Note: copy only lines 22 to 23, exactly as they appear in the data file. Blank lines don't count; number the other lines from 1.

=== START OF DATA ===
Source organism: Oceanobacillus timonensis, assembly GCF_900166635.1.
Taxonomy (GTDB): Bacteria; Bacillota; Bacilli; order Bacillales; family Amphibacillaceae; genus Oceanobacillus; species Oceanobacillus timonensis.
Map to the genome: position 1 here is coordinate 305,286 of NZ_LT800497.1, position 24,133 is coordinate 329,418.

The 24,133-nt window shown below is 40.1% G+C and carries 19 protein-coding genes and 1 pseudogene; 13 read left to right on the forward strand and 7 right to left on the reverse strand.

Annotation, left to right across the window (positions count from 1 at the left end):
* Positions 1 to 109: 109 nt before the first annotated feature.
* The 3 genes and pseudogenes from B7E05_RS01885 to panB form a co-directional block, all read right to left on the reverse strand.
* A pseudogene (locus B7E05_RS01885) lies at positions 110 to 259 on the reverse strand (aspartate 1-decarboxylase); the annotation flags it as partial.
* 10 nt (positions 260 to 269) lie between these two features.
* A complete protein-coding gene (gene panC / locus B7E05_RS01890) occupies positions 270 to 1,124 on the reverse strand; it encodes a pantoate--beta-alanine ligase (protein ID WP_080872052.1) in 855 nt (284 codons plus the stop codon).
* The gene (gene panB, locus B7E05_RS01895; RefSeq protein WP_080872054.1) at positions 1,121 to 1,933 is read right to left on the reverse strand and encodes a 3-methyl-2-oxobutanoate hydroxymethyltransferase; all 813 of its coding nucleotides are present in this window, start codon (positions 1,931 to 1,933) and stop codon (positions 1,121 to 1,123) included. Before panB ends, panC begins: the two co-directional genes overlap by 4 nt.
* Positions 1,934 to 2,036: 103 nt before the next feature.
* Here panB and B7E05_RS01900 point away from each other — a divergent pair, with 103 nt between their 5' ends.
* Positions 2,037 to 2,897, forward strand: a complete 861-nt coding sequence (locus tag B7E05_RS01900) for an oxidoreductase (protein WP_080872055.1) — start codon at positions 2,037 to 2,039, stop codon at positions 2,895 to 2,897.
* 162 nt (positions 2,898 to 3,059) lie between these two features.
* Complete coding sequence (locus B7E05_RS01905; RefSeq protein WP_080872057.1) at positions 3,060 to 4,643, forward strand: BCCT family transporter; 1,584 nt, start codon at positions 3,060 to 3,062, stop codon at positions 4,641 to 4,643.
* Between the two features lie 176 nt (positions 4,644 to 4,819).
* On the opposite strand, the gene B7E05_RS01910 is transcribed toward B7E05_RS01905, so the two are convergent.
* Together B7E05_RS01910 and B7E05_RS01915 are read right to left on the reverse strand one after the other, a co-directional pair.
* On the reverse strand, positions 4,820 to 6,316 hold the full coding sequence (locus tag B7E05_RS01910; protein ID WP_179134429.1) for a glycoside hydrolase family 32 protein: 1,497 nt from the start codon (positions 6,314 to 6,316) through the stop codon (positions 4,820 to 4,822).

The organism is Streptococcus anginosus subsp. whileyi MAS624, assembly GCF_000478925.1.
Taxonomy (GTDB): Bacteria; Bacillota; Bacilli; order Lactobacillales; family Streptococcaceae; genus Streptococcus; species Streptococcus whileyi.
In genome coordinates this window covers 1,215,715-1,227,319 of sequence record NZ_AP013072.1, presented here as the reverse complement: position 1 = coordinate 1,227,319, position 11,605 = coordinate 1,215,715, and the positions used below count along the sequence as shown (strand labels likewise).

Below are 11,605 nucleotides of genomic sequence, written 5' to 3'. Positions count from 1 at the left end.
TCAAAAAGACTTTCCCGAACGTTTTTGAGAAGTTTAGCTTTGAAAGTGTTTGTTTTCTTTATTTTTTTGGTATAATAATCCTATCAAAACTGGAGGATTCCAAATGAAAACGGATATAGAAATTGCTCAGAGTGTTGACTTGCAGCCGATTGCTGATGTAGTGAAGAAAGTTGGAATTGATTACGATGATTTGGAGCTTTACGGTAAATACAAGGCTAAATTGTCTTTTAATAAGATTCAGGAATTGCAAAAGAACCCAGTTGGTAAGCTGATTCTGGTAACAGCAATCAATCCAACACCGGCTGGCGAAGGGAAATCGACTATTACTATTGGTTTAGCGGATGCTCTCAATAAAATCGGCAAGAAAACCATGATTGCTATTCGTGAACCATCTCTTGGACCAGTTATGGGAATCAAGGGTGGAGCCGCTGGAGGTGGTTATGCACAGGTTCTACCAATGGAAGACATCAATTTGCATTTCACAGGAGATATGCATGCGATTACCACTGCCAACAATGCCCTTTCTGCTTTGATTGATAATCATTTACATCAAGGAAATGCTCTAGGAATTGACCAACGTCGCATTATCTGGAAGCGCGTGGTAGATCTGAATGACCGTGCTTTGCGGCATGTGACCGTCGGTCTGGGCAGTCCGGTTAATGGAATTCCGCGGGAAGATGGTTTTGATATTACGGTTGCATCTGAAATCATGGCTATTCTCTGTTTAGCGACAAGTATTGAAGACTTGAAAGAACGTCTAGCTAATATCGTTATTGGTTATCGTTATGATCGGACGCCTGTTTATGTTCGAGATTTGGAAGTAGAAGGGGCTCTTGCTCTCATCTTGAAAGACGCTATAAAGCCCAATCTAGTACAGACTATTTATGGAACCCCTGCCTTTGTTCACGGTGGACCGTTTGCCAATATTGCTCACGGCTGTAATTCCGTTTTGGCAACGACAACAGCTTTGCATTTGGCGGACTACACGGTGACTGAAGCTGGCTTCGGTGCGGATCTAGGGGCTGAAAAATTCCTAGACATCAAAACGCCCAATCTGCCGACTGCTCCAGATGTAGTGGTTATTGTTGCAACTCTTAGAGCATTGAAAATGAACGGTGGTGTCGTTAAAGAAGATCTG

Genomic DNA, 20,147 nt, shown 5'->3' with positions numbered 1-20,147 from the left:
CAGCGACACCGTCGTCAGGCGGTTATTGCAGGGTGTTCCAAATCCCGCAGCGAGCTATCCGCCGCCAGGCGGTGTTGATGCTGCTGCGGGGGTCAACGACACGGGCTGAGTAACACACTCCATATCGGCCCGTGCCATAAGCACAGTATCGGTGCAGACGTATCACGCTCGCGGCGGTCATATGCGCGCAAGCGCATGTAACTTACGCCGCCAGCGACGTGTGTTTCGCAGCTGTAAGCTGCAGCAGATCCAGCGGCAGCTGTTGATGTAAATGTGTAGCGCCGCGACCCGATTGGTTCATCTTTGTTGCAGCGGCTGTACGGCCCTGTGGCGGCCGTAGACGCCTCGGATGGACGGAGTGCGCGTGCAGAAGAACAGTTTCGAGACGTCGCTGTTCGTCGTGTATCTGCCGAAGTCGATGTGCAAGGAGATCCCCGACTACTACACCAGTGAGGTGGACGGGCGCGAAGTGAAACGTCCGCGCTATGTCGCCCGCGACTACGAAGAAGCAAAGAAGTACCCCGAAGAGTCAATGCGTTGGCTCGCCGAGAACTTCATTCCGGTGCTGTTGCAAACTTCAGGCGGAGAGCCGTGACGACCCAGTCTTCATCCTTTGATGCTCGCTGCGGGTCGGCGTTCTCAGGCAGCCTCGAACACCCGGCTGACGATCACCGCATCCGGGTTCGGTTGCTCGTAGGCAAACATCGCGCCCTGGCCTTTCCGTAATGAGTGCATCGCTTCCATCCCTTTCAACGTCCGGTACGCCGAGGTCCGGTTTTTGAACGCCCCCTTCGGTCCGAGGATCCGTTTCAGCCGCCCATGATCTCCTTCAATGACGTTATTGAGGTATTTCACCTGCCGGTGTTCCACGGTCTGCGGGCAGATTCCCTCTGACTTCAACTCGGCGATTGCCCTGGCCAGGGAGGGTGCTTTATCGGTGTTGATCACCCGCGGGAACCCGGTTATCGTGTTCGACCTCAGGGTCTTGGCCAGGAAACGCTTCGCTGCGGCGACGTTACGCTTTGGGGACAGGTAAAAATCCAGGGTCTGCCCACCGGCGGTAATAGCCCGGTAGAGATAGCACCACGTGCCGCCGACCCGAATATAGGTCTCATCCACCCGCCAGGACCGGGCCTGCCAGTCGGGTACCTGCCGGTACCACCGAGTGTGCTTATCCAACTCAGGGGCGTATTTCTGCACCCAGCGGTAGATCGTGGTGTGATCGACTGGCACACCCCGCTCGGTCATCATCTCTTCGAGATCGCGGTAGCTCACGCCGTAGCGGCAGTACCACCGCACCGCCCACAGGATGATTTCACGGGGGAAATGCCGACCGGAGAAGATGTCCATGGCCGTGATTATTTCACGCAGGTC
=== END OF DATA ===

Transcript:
Taxonomy (GTDB): Bacteria; Bacillota; Bacilli; order Lactobacillales; family Streptococcaceae; genus Streptococcus; species Streptococcus whileyi.
In genome coordinates this window covers 1,215,715-1,227,319 of sequence record NZ_AP013072.1, presented here as the reverse complement: position 1 = coordinate 1,227,319, position 11,605 = coordinate 1,215,715, and the positions used below count along the sequence as shown (strand labels likewise).